N2 - The major function of the T-cell receptor is to confer antigen specificity to T cells. However, nascent TCR proteins that are not assembled into functional heterodimers may be processed and displayed with self MHC molecules on the T-cell surface, and are thought to be the genesis of autoregulatory T cells that can limit inflammatory responses through T-T network interactions. In previous work, we and others have exploited this natural regulatory system using TCR peptides to amplify regulatory T cells that potentially can treat human autoimmune diseases such as multiple sclerosis (MS) and arthritis. The development of this approach is limited by the diversity of human TCR V gene sequences, and by lack of knowledge of exactly which regions of the V gene proteins are immunogenic in association with various MHC alleles. To identify similar amino acid sequences within and among human V gene families that might have immunologic cross reactivity, we aligned 74 known AV and 109 known BV protein sequences into homologous groups using the ClustalX program. Moreover, with a focus on CDR2 peptides that have previously been used to induce regulatory T cells in clinical trials, we established homologous peptide groups, and then identified the optimal amino acid motifs for binding to two alleles, HLA-DRB1*1501 and DRB5*0101, that have been associated with susceptibility to MS. From this analysis, > 75% of AV and BV CDR2 sequences were predicted to bind with at least moderate avidity to each of the DR2 alleles, thus enhancing the likelihood that they could be antigenic. Further ordering of putative TCR contact residues revealed a different set of homology groupings, including many intrafamily sequence matches and some interfamily matches that might allow immunological cross reactivity. Particularly striking were DRB1*1501-restricted IH-S and IY-S motifs shared by BV11, BV12, and BV13 and BV3, BV12, BV13, and BV17 family members, respectively, and DRB5*0101-restricted RL-H and RL-Y motifs shared by BV11, BV12, and BV13 and BV13 and BV17 family members, respectively. This analysis may be useful in designing an array of clinically useful homologous peptides with optimal MHC binding properties and highly cross-reactive TCR binding motifs.

AB - The major function of the T-cell receptor is to confer antigen specificity to T cells. However, nascent TCR proteins that are not assembled into functional heterodimers may be processed and displayed with self MHC molecules on the T-cell surface, and are thought to be the genesis of autoregulatory T cells that can limit inflammatory responses through T-T network interactions. In previous work, we and others have exploited this natural regulatory system using TCR peptides to amplify regulatory T cells that potentially can treat human autoimmune diseases such as multiple sclerosis (MS) and arthritis. The development of this approach is limited by the diversity of human TCR V gene sequences, and by lack of knowledge of exactly which regions of the V gene proteins are immunogenic in association with various MHC alleles. To identify similar amino acid sequences within and among human V gene families that might have immunologic cross reactivity, we aligned 74 known AV and 109 known BV protein sequences into homologous groups using the ClustalX program. Moreover, with a focus on CDR2 peptides that have previously been used to induce regulatory T cells in clinical trials, we established homologous peptide groups, and then identified the optimal amino acid motifs for binding to two alleles, HLA-DRB1*1501 and DRB5*0101, that have been associated with susceptibility to MS. From this analysis, > 75% of AV and BV CDR2 sequences were predicted to bind with at least moderate avidity to each of the DR2 alleles, thus enhancing the likelihood that they could be antigenic. Further ordering of putative TCR contact residues revealed a different set of homology groupings, including many intrafamily sequence matches and some interfamily matches that might allow immunological cross reactivity. Particularly striking were DRB1*1501-restricted IH-S and IY-S motifs shared by BV11, BV12, and BV13 and BV3, BV12, BV13, and BV17 family members, respectively, and DRB5*0101-restricted RL-H and RL-Y motifs shared by BV11, BV12, and BV13 and BV13 and BV17 family members, respectively. This analysis may be useful in designing an array of clinically useful homologous peptides with optimal MHC binding properties and highly cross-reactive TCR binding motifs.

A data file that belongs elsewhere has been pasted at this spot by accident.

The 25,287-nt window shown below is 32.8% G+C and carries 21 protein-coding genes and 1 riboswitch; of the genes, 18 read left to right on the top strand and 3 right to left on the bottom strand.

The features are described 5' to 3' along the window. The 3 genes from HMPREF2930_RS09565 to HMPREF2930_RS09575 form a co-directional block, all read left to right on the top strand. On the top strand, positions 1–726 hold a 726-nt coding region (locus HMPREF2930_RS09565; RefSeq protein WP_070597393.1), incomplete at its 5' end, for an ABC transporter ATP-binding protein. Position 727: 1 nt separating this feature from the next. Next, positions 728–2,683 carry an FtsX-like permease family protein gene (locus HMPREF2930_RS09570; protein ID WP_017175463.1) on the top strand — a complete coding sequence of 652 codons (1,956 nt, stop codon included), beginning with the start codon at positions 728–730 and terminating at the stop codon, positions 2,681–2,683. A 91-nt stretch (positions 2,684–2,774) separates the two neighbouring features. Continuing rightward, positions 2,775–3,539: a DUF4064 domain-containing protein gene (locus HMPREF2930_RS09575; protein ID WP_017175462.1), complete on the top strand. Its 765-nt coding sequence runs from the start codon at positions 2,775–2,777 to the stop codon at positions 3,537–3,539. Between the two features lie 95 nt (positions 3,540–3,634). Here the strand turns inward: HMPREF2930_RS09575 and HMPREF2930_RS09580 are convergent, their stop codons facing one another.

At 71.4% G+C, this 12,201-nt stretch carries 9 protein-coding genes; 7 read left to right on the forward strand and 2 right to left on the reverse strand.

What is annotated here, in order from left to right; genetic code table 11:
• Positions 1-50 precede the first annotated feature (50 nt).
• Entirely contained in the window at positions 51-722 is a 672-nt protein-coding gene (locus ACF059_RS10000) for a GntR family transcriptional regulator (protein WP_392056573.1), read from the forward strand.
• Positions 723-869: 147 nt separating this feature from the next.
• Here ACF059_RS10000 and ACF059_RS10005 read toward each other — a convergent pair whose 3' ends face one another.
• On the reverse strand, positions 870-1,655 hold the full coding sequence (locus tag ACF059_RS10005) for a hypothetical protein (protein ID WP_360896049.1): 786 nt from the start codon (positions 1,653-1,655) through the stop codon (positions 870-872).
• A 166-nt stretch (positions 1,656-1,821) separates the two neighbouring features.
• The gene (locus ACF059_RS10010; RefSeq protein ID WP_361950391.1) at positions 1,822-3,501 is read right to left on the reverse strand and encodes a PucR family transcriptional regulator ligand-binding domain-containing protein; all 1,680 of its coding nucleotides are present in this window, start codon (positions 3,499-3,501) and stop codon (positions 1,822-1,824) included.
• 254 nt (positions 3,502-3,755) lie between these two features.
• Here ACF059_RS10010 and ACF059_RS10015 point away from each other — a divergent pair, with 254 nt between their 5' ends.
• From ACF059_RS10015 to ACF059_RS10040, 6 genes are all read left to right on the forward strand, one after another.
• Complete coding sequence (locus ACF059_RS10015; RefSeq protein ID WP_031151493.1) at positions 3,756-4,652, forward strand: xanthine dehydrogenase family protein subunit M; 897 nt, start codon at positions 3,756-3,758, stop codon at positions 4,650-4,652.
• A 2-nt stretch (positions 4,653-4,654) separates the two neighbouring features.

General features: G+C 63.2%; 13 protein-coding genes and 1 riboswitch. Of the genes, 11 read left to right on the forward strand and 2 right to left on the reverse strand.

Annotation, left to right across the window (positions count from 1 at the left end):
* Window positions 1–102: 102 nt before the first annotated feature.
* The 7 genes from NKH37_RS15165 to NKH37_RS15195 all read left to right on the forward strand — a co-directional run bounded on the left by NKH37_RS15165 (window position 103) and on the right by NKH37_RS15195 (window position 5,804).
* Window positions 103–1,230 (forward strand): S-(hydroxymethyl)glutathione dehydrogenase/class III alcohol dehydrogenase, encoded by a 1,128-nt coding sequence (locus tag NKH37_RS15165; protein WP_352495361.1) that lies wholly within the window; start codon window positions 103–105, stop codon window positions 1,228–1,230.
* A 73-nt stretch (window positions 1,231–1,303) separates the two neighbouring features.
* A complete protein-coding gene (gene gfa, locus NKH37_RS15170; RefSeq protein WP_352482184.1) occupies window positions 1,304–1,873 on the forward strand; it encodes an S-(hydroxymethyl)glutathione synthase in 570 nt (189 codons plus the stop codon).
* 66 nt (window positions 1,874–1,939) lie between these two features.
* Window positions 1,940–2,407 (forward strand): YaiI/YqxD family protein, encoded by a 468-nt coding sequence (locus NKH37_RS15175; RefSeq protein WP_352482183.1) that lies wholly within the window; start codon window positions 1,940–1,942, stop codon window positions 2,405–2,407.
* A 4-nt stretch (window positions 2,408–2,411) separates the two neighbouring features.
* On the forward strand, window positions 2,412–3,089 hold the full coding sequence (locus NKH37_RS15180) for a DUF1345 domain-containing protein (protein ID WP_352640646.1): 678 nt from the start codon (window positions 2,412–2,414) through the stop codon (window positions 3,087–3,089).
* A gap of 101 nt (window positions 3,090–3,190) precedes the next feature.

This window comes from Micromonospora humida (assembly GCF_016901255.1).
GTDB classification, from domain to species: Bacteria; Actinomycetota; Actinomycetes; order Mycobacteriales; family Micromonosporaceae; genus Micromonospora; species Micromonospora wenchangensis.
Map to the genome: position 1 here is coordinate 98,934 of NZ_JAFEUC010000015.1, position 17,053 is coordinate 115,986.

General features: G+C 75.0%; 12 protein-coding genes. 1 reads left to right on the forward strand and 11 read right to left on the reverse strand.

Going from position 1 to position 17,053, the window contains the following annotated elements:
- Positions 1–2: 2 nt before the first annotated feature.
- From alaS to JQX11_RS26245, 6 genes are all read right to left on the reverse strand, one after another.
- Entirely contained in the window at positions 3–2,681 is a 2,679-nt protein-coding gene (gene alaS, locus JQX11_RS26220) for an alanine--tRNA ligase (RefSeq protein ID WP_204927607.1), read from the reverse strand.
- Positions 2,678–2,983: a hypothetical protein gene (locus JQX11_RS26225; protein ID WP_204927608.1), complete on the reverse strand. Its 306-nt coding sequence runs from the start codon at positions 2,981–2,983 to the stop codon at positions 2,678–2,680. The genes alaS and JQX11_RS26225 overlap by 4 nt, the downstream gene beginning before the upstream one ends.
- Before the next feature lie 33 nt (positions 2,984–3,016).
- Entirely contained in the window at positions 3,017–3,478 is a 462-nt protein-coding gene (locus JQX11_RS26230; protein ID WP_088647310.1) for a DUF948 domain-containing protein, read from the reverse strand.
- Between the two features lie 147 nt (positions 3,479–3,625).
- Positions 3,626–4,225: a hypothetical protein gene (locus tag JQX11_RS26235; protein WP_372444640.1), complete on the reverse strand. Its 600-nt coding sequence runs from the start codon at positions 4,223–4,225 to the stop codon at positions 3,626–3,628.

KW - Network regulation

KW - TCR peptide vaccination

KW - V gene epitopes

UR - http://www.scopus.com/inward/record.url?scp=0034037418&partnerID=8YFLogxK

UR - http://www.scopus.com/inward/citedby.url?scp=0034037418&partnerID=8YFLogxK

M3 - Article

VL - 20

SP - 57

EP - 83

JO - Critical Reviews in Immunology

JF - Critical Reviews in Immunology

SN - 1040-8401

IS - 1

ER -